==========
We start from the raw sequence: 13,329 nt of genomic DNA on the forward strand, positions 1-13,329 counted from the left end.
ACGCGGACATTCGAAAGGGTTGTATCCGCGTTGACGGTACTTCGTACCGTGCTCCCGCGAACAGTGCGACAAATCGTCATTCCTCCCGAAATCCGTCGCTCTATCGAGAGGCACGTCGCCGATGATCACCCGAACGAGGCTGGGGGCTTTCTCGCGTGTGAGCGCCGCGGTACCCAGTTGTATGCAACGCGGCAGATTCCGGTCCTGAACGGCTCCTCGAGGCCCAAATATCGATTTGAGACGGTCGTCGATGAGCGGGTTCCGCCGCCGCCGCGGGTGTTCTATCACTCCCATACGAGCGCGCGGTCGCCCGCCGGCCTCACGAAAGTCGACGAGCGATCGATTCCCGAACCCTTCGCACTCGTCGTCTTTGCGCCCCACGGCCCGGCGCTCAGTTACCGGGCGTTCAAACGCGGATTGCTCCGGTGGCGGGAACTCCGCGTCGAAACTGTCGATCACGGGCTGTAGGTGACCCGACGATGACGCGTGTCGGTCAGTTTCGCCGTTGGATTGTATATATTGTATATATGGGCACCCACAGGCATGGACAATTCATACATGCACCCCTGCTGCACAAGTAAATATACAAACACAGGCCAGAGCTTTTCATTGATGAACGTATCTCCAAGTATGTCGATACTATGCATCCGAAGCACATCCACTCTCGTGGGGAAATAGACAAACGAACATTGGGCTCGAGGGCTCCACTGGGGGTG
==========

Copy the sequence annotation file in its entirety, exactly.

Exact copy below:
We start from the raw sequence: 13,329 nt of genomic DNA on the forward strand, positions 1-13,329 counted from the left end.
ACGCGGACATTCGAAAGGGTTGTATCCGCGTTGACGGTACTTCGTACCGTGCTCCCGCGAACAGTGCGACAAATCGTCATTCCTCCCGAAATCCGTCGCTCTATCGAGAGGCACGTCGCCGATGATCACCCGAACGAGGCTGGGGGCTTTCTCGCGTGTGAGCGCCGCGGTACCCAGTTGTATGCAACGCGGCAGATTCCGGTCCTGAACGGCTCCTCGAGGCCCAAATATCGATTTGAGACGGTCGTCGATGAGCGGGTTCCGCCGCCGCCGCGGGTGTTCTATCACTCCCATACGAGCGCGCGGTCGCCCGCCGGCCTCACGAAAGTCGACGAGCGATCGATTCCCGAACCCTTCGCACTCGTCGTCTTTGCGCCCCACGGCCCGGCGCTCAGTTACCGGGCGTTCAAACGCGGATTGCTCCGGTGGCGGGAACTCCGCGTCGAAACTGTCGATCACGGGCTGTAGGTGACCCGACGATGACGCGTGTCGGTCAGTTTCGCCGTTGGATTGTATATATTGTATATATGGGCACCCACAGGCATGGACAATTCATACATGCACCCCTGCTGCACAAGTAAATATACAAACACAGGCCAGAGCTTTTCATTGATGAACGTATCTCCAAGTATGTCGATACTATGCATCCGAAGCACATCCACTCTCGTGGGGAAATAGACAAACGAACATTGGGCTCGAGGGCTCCACTGGGGGTG